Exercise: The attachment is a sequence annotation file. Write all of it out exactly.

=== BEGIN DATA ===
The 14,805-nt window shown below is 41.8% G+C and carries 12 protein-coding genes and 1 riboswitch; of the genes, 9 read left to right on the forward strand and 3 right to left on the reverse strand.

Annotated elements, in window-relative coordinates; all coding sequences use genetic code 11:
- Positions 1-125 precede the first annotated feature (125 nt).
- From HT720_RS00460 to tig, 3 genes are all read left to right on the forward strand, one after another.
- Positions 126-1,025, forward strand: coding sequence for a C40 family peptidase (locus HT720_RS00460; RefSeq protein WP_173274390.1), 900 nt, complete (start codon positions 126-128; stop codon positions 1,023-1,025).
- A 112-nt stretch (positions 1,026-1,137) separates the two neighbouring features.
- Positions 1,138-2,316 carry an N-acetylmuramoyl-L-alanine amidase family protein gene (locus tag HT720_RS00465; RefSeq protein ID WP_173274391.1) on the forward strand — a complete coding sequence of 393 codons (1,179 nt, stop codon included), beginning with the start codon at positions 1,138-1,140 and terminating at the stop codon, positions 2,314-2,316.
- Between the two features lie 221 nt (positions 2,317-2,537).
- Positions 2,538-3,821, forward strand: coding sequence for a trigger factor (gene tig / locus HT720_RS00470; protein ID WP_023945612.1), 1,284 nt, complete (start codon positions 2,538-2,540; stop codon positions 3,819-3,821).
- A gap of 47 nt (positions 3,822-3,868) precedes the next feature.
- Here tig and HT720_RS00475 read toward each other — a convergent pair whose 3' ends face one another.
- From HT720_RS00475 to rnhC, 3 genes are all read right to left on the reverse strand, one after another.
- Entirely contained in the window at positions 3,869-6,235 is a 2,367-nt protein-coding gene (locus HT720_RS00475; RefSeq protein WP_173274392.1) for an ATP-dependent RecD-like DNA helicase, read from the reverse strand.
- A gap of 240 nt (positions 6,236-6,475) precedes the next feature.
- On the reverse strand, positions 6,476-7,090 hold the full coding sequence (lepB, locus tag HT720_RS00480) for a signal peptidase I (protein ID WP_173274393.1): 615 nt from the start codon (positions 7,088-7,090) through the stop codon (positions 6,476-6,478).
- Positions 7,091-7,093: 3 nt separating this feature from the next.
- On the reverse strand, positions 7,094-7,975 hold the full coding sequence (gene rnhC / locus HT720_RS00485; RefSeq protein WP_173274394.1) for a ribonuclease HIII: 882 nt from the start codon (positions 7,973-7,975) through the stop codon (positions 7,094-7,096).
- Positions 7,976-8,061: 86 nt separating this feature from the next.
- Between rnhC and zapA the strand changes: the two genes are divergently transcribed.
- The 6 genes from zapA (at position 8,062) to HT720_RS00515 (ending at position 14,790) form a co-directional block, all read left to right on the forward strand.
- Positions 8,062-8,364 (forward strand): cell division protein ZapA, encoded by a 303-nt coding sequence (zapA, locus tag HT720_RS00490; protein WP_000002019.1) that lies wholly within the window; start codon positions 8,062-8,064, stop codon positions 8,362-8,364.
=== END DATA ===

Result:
The 14,805-nt window shown below is 41.8% G+C and carries 12 protein-coding genes and 1 riboswitch; of the genes, 9 read left to right on the forward strand and 3 right to left on the reverse strand.

Annotated elements, in window-relative coordinates; all coding sequences use genetic code 11:
- Positions 1-125 precede the first annotated feature (125 nt).
- From HT720_RS00460 to tig, 3 genes are all read left to right on the forward strand, one after another.
- Positions 126-1,025, forward strand: coding sequence for a C40 family peptidase (locus HT720_RS00460; RefSeq protein WP_173274390.1), 900 nt, complete (start codon positions 126-128; stop codon positions 1,023-1,025).
- A 112-nt stretch (positions 1,026-1,137) separates the two neighbouring features.
- Positions 1,138-2,316 carry an N-acetylmuramoyl-L-alanine amidase family protein gene (locus tag HT720_RS00465; RefSeq protein ID WP_173274391.1) on the forward strand — a complete coding sequence of 393 codons (1,179 nt, stop codon included), beginning with the start codon at positions 1,138-1,140 and terminating at the stop codon, positions 2,314-2,316.
- Between the two features lie 221 nt (positions 2,317-2,537).
- Positions 2,538-3,821, forward strand: coding sequence for a trigger factor (gene tig / locus HT720_RS00470; protein ID WP_023945612.1), 1,284 nt, complete (start codon positions 2,538-2,540; stop codon positions 3,819-3,821).
- A gap of 47 nt (positions 3,822-3,868) precedes the next feature.
- Here tig and HT720_RS00475 read toward each other — a convergent pair whose 3' ends face one another.
- From HT720_RS00475 to rnhC, 3 genes are all read right to left on the reverse strand, one after another.
- Entirely contained in the window at positions 3,869-6,235 is a 2,367-nt protein-coding gene (locus HT720_RS00475; RefSeq protein WP_173274392.1) for an ATP-dependent RecD-like DNA helicase, read from the reverse strand.
- A gap of 240 nt (positions 6,236-6,475) precedes the next feature.
- On the reverse strand, positions 6,476-7,090 hold the full coding sequence (lepB, locus tag HT720_RS00480) for a signal peptidase I (protein ID WP_173274393.1): 615 nt from the start codon (positions 7,088-7,090) through the stop codon (positions 6,476-6,478).
- Positions 7,091-7,093: 3 nt separating this feature from the next.
- On the reverse strand, positions 7,094-7,975 hold the full coding sequence (gene rnhC / locus HT720_RS00485; RefSeq protein WP_173274394.1) for a ribonuclease HIII: 882 nt from the start codon (positions 7,973-7,975) through the stop codon (positions 7,094-7,096).
- Positions 7,976-8,061: 86 nt separating this feature from the next.
- Between rnhC and zapA the strand changes: the two genes are divergently transcribed.
- The 6 genes from zapA (at position 8,062) to HT720_RS00515 (ending at position 14,790) form a co-directional block, all read left to right on the forward strand.
- Positions 8,062-8,364 (forward strand): cell division protein ZapA, encoded by a 303-nt coding sequence (zapA, locus tag HT720_RS00490; protein WP_000002019.1) that lies wholly within the window; start codon positions 8,062-8,064, stop codon positions 8,362-8,364.